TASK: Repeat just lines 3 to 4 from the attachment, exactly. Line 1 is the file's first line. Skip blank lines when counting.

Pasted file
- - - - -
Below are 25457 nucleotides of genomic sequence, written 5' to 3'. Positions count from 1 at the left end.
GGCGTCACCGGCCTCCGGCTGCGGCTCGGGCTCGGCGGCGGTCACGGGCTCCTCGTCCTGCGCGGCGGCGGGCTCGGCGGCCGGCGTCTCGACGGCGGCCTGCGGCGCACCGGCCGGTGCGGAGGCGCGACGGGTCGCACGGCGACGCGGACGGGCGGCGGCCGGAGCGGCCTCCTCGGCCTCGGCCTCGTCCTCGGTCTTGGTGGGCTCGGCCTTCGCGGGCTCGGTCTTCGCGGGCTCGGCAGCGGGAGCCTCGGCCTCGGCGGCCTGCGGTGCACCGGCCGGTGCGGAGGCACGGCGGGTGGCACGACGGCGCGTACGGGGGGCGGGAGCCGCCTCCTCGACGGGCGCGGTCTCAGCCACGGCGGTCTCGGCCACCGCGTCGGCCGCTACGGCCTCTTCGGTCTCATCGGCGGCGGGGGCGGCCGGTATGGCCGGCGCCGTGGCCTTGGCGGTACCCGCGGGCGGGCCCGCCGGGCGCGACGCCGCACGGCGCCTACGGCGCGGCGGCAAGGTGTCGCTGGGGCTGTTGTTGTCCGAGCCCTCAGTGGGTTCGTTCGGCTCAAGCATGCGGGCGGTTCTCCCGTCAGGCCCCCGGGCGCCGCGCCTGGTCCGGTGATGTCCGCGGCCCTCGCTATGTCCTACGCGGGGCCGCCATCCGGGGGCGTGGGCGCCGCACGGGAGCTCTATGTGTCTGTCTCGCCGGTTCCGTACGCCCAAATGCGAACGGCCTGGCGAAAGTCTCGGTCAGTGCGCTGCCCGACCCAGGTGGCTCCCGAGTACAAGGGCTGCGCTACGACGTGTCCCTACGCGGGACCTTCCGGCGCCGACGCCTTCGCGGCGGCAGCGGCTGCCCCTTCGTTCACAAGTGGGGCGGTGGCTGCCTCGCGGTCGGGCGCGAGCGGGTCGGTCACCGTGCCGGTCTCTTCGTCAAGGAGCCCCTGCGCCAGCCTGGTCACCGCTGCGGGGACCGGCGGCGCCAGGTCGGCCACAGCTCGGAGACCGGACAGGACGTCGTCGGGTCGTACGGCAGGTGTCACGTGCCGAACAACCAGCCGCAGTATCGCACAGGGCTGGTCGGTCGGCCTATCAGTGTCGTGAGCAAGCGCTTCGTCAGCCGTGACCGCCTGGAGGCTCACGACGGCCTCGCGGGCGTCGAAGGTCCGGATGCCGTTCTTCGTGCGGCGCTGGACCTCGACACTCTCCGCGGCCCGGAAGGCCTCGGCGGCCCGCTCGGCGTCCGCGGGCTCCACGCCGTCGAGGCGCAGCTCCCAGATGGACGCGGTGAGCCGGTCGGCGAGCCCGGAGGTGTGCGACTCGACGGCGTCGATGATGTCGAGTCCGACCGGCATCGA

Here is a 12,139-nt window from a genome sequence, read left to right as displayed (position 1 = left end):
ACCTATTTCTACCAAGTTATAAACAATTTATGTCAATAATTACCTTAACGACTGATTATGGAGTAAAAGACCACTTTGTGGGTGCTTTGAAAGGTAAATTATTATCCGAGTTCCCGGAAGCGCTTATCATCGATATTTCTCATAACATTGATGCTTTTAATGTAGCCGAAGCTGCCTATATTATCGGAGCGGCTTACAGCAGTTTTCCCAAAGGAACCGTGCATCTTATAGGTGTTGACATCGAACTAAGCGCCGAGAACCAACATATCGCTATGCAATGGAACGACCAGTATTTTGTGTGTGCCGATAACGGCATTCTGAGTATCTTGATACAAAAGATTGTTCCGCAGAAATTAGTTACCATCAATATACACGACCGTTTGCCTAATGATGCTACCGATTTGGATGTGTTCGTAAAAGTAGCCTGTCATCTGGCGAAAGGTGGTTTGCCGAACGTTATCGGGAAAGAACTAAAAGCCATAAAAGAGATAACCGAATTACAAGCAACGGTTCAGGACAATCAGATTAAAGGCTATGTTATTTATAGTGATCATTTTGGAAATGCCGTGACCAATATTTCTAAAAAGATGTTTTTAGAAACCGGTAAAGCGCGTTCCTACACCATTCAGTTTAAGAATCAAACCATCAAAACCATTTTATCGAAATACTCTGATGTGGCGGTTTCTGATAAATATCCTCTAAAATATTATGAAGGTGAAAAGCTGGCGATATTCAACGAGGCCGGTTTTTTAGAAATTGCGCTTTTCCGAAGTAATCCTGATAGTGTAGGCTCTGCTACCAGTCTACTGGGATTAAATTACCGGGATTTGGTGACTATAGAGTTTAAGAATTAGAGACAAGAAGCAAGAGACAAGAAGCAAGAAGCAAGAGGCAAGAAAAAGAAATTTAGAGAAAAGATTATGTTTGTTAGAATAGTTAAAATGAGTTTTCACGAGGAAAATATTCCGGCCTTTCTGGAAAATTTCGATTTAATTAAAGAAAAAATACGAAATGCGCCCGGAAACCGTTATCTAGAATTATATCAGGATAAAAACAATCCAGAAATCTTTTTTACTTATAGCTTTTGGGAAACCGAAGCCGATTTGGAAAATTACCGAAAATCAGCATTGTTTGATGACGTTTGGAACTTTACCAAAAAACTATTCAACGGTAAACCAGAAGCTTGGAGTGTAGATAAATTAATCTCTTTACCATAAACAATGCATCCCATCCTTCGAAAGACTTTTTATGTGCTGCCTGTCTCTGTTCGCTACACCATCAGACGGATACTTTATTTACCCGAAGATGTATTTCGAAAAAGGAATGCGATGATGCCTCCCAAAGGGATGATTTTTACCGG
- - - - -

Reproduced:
Here is a 12,139-nt window from a genome sequence, read left to right as displayed (position 1 = left end):
ACCTATTTCTACCAAGTTATAAACAATTTATGTCAATAATTACCTTAACGACTGATTATGGAGTAAAAGACCACTTTGTGGGTGCTTTGAAAGGTAAATTATTATCCGAGTTCCCGGAAGCGCTTATCATCGATATTTCTCATAACATTGATGCTTTTAATGTAGCCGAAGCTGCCTATATTATCGGAGCGGCTTACAGCAGTTTTCCCAAAGGAACCGTGCATCTTATAGGTGTTGACATCGAACTAAGCGCCGAGAACCAACATATCGCTATGCAATGGAACGACCAGTATTTTGTGTGTGCCGATAACGGCATTCTGAGTATCTTGATACAAAAGATTGTTCCGCAGAAATTAGTTACCATCAATATACACGACCGTTTGCCTAATGATGCTACCGATTTGGATGTGTTCGTAAAAGTAGCCTGTCATCTGGCGAAAGGTGGTTTGCCGAACGTTATCGGGAAAGAACTAAAAGCCATAAAAGAGATAACCGAATTACAAGCAACGGTTCAGGACAATCAGATTAAAGGCTATGTTATTTATAGTGATCATTTTGGAAATGCCGTGACCAATATTTCTAAAAAGATGTTTTTAGAAACCGGTAAAGCGCGTTCCTACACCATTCAGTTTAAGAATCAAACCATCAAAACCATTTTATCGAAATACTCTGATGTGGCGGTTTCTGATAAATATCCTCTAAAATATTATGAAGGTGAAAAGCTGGCGATATTCAACGAGGCCGGTTTTTTAGAAATTGCGCTTTTCCGAAGTAATCCTGATAGTGTAGGCTCTGCTACCAGTCTACTGGGATTAAATTACCGGGATTTGGTGACTATAGAGTTTAAGAATTAGAGACAAGAAGCAAGAGACAAGAAGCAAGAAGCAAGAGGCAAGAAAAAGAAATTTAGAGAAAAGATTATGTTTGTTAGAATAGTTAAAATGAGTTTTCACGAGGAAAATATTCCGGCCTTTCTGGAAAATTTCGATTTAATTAAAGAAAAAATACGAAATGCGCCCGGAAACCGTTATCTAGAATTATATCAGGATAAAAACAATCCAGAAATCTTTTTTACTTATAGCTTTTGGGAAACCGAAGCCGATTTGGAAAATTACCGAAAATCAGCATTGTTTGATGACGTTTGGAACTTTACCAAAAAACTATTCAACGGTAAACCAGAAGCTTGGAGTGTAGATAAATTAATCTCTTTACCATAAACAATGCATCCCATCCTTCGAAAGACTTTTTATGTGCTGCCTGTCTCTGTTCGCTACACCATCAGACGGATACTTTATTTACCCGAAGATGTATTTCGAAAAAGGAATGCGATGATGCCTCCCAAAGGGATGATTTTTACCGG